|Publication number||US3955199 A|
|Application number||US 05/499,249|
|Publication date||May 4, 1976|
|Filing date||Aug 21, 1974|
|Priority date||Aug 21, 1974|
|Publication number||05499249, 499249, US 3955199 A, US 3955199A, US-A-3955199, US3955199 A, US3955199A|
|Inventors||Robert W. Hutzelman, Everitt E. Fairbanks|
|Original Assignee||The United States Of America As Represented By The Secretary Of The Navy|
|Export Citation||BiBTeX, EndNote, RefMan|
|Patent Citations (7), Referenced by (10), Classifications (5)|
|External Links: USPTO, USPTO Assignment, Espacenet|
This invention is an improved doppler microwave radar simulator which simulates a moving earth, without moving components, so as to minimize weight, complexity and size.
Aircraft microwave doppler/range radar systems for testing aircraft without the need to fly the aircraft have been suggested in the past. Such known test systems have employed such methods as coupling the output to the input by means of feed horns and suitable waveguides, R.F. feed horns intercepting antenna beams, utilizing a rotating drum or disk to impart a doppler shift or delay to the signal transmitted, also using a common household window fan suitably located with respect to the system antenna. Such known test systems are large and/or the results obtained are not accurately repeatable to insure a measure of confidence in the test system. Moreover the environment on an aircraft flight line is generally considered to include the possibility of an explosive atmosphere because of the presence of aviation fuel. Examples of known doppler target simulators and doppler antenna calibration apparatus are disclosed in U.S. Pat. Nos. 3329953; 3787866; 3142059; 3665616 and 3108275.
The present invention provides an electronic microwave doppler/range/test simulator and a method of operating the same which overcome the foregoing disadvantages and is suitable as a flight-line device of reduced weight, complexity and size.
The invention has no moving parts and makes use of an ionized gas as an RF-modifying reflector in test devices for microwave equipment. The simulator of the invention utilizes the inherent delay between the entry of and escape from an ionized gas of microwave radiation. An RF anechoic chamber removes unshifted or undelayed radiation.
The transmitted energy from the antenna is modified and the modified energy is returned to the microwave doppler and altimeter system. By varying the area of ionized gas available or visible to the antenna of the system under test, a threshold may be determined as an indication of system merit. Velocity derived may be varied as a function of the gas tube excitation frequency and the amount of delay as a function of gas tube current. A frequency control unit is used to simulate doppler shift in the carrier frequencies and precise applied voltage and frequency levels are employed to give calibrated values of velocity and altitude. A doppler receiver demodulates the received microwave signal to provide an accurate indication of the performance of the overall doppler/range system.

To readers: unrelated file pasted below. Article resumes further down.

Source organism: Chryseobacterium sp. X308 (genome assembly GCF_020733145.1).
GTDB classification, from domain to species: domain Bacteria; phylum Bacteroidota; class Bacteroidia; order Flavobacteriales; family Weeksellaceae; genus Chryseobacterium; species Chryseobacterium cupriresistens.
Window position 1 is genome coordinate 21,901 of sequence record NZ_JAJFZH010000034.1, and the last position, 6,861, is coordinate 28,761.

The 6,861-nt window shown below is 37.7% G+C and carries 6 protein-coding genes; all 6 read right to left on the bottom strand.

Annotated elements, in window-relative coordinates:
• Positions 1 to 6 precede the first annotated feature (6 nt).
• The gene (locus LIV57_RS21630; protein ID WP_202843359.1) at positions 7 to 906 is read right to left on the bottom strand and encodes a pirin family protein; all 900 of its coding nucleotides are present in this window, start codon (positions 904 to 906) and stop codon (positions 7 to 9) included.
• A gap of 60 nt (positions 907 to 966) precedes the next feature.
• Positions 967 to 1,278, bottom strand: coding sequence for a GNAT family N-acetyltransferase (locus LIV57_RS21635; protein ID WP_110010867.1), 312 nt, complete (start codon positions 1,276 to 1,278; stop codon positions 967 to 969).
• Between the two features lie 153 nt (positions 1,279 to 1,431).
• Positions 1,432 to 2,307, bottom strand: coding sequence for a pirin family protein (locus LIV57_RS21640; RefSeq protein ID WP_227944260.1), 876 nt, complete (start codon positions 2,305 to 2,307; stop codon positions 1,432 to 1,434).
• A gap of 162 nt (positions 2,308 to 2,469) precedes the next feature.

Among the objects of the invention are: to utilize a moving ionized field for simulating a moving target in a test instrument; to enable a gaseous medium to absorb a portion of the radiated output energy of an active microwave system and re-radiate the energy back to its input for verifying the proper operation of the system; to provide an improved electronic microwave doppler/range test simulator of reduced weight, complexity and size suitable for use with aircraft without the need to fly the aircraft; and to provide an improved electronic source of simulated radar signals whose output signal characteristics can be varied to duplicate the received signal in a doppler type of radar system from which the speed and/or altitude can be computed.
A detailed description of the invention follows in conjunction with the drawing, wherein:
FIG. 1 illustrates generally the test set location of the Doppler target simulator of the present invention in relation to the radome at the bottom of an aircraft, for both receiving radiation from the transmitting antennas within the radome and re-radiating the radiation back to the receiving antennas within the randome, and
FIG. 2 diagrammatically illustrates the doppler simulator of the invention with ion plasma producing means contained within an anechoic chamber.
The specific embodiment of the doppler simulator of the invention shown in the drawing is a test set 10 in the form of a rectangular box-like anechoic chamber 12 having four closed side walls and a bottom wall and containing therein facing its open top a plurality of parallel-arranged straight fluorescent tubes 14. Anechoic chamber 12 may be made of sheet aluminum and is lined, except for the open top adjacent the fluorescent tubes, with a microwave energy absorbant material such as graphite-loaded sponge material sometimes referred to as echosorb.